Yesterday, members of Congress released a draft bill to continue government surveillance under Section 702. We were hoping it would contain strong reforms to keep our government from spying on us.
- It doesn’t stop backdoor searches, which is when the government searches through the hundreds of millions of communications it collects yearly for information on Americans and people on US soil -- all without a warrant. Instead, it okays collecting info for “a foreign intelligence purpose,” which is a loophole big enough to drive a truck through.
- It doesn’t stop the Justice Department from using Section 702 information in investigations and prosecutions that have nothing to do with national security, because the bill doesn’t place any meaningful limits on when and how data collected under Section 702 can be shared with other agencies or used in court.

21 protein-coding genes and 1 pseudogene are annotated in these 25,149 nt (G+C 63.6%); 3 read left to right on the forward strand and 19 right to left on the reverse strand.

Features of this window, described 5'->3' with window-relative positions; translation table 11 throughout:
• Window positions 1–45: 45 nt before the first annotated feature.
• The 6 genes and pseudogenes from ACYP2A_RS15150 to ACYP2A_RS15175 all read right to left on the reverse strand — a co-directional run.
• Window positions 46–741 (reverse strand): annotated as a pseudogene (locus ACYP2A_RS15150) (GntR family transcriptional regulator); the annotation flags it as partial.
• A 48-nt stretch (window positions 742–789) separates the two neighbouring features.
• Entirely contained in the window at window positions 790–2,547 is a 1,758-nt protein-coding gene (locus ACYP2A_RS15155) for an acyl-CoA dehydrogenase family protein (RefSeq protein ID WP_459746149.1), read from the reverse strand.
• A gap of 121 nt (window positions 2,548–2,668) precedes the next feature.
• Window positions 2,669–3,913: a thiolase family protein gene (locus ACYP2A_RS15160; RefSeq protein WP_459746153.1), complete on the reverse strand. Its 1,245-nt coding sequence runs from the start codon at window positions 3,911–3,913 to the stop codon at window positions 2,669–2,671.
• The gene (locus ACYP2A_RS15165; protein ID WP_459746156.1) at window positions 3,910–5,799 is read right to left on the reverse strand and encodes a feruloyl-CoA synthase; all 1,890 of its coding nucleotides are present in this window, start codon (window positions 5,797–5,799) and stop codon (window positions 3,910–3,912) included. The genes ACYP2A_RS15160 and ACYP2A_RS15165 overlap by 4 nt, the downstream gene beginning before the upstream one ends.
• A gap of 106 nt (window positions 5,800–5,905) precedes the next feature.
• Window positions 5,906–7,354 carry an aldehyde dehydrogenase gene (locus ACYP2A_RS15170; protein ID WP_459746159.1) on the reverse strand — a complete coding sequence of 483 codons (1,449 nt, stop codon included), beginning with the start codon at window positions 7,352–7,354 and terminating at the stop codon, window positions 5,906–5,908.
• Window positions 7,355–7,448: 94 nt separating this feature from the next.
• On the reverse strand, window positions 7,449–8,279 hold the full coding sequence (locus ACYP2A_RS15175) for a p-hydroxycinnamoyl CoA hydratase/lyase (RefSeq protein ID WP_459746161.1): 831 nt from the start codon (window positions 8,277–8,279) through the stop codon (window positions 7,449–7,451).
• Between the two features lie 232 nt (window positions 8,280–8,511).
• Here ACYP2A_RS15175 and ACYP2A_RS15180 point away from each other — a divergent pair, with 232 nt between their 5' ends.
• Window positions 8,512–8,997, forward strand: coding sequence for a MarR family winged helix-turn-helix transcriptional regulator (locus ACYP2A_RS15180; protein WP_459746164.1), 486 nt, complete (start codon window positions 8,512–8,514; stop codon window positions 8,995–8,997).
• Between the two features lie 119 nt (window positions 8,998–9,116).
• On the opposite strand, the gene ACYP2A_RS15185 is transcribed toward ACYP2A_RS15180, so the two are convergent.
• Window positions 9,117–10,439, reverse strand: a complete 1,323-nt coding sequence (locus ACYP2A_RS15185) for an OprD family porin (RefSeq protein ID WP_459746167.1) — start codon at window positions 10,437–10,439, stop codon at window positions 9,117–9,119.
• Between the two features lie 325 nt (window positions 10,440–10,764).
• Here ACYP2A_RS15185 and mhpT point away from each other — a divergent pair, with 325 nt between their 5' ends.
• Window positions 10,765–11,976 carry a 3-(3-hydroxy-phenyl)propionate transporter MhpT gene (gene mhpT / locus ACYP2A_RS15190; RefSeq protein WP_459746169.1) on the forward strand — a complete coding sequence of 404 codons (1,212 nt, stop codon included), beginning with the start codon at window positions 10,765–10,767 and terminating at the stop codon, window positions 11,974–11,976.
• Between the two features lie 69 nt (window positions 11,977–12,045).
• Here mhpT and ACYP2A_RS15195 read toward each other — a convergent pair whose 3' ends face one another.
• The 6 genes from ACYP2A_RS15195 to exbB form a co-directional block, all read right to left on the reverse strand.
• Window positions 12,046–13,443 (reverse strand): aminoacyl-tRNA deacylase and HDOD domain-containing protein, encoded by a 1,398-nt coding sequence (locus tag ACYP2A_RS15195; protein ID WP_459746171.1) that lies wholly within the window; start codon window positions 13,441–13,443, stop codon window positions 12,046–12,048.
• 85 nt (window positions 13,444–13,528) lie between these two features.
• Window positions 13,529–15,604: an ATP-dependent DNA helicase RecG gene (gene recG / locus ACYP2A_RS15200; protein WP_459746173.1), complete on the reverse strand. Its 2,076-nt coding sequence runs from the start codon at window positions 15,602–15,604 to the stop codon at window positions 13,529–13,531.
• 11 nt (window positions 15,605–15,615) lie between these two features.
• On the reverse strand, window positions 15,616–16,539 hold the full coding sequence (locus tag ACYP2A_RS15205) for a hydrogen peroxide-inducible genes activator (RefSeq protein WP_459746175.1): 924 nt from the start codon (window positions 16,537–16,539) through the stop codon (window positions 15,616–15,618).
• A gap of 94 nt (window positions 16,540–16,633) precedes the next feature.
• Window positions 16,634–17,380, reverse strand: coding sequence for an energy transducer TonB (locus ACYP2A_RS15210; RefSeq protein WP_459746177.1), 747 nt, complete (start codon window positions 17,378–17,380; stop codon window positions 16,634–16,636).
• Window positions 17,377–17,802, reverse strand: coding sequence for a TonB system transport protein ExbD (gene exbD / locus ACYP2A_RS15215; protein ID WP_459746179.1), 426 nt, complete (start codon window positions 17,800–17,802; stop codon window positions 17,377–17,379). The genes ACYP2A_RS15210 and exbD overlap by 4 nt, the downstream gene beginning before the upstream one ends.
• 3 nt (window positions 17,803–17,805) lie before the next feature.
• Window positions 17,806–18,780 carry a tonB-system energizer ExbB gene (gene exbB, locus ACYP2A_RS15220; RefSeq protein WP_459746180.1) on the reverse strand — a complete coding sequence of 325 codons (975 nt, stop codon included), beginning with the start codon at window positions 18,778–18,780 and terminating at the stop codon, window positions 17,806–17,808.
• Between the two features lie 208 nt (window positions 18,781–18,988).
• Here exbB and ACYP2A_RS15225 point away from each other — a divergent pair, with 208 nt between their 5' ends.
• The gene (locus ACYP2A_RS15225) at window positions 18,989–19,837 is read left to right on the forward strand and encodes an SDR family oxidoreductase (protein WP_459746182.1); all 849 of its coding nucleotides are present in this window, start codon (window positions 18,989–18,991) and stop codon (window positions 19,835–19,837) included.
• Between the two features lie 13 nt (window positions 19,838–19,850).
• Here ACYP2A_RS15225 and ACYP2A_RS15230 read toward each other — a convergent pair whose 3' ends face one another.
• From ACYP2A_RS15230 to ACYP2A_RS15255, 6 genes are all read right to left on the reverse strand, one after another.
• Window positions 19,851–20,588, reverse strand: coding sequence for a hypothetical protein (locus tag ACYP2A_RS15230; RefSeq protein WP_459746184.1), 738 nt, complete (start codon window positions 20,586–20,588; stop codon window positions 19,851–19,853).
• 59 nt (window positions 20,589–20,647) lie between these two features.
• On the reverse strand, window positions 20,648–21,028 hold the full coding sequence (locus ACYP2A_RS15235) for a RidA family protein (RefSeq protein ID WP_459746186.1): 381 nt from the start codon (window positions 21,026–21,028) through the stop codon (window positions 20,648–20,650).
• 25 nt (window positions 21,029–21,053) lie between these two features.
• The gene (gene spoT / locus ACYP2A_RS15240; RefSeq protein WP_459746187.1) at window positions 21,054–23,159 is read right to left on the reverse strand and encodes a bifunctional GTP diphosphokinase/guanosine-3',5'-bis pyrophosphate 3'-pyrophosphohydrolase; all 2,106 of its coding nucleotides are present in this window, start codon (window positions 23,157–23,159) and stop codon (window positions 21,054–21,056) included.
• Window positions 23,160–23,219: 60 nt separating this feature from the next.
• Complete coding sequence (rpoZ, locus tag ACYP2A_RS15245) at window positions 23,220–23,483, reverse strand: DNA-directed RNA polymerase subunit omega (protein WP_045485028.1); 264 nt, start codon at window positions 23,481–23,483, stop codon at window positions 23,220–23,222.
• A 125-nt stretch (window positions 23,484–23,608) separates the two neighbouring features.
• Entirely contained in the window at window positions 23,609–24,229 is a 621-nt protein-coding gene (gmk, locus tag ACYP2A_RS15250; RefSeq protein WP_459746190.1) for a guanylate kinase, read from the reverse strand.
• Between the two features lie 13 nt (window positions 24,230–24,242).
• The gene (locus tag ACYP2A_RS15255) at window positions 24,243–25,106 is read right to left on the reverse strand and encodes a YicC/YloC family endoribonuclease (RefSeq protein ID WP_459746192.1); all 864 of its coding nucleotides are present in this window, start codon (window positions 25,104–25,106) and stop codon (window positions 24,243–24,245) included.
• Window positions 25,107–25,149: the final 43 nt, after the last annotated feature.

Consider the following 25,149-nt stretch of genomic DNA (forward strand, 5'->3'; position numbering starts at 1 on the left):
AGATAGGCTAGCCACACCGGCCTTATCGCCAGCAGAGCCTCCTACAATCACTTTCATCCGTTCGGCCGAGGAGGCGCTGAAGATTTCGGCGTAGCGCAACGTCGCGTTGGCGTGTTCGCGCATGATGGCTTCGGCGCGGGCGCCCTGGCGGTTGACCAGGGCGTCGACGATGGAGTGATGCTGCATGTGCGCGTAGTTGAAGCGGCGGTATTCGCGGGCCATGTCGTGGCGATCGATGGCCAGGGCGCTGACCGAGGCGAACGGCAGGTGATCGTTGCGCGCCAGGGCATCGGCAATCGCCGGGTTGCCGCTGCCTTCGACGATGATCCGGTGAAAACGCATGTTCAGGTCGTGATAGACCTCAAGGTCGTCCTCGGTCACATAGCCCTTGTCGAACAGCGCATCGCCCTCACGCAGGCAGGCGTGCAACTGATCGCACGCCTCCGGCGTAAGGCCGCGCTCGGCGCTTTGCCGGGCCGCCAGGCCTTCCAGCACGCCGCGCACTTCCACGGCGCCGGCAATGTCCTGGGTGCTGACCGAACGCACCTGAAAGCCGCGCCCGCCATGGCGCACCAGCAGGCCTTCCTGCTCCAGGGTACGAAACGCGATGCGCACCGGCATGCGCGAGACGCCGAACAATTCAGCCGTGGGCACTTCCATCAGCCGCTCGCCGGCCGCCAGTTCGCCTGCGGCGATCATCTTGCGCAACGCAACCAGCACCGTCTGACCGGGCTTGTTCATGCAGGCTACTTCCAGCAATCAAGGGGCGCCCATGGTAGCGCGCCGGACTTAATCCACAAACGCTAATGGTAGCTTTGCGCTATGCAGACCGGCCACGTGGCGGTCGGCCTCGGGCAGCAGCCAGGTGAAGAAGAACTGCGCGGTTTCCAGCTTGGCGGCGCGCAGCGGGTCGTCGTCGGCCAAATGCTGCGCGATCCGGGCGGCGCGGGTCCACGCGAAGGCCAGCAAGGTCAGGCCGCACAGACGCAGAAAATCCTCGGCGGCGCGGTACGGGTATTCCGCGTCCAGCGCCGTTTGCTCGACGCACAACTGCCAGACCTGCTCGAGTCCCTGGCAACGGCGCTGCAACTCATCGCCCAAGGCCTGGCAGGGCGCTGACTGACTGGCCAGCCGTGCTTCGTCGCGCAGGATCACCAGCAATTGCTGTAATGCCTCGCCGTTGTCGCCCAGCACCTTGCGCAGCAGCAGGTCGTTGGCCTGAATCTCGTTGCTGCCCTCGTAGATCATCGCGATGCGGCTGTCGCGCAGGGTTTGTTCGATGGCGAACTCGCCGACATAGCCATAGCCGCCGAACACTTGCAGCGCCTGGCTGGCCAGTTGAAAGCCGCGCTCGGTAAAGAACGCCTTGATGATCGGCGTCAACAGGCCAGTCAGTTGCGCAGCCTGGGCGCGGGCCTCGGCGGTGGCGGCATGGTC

- It doesn’t prevent “parallel construction.” Under this bill, law enforcement can still use information gathered under Section 702 (for national security purposes) to prosecute people for crimes that have nothing to do with national security, like non-violent drug charges, and then hide where the info came from.
- It gives the NSA too many free passes. The bill adds transparency measures but doesn’t enforce them, giving the NSA leeway to ignore transparency reports if they don’t feel like complying. And there’s no public oversight into how President Trump and Attorney General Sessions interpret the 4th Amendment.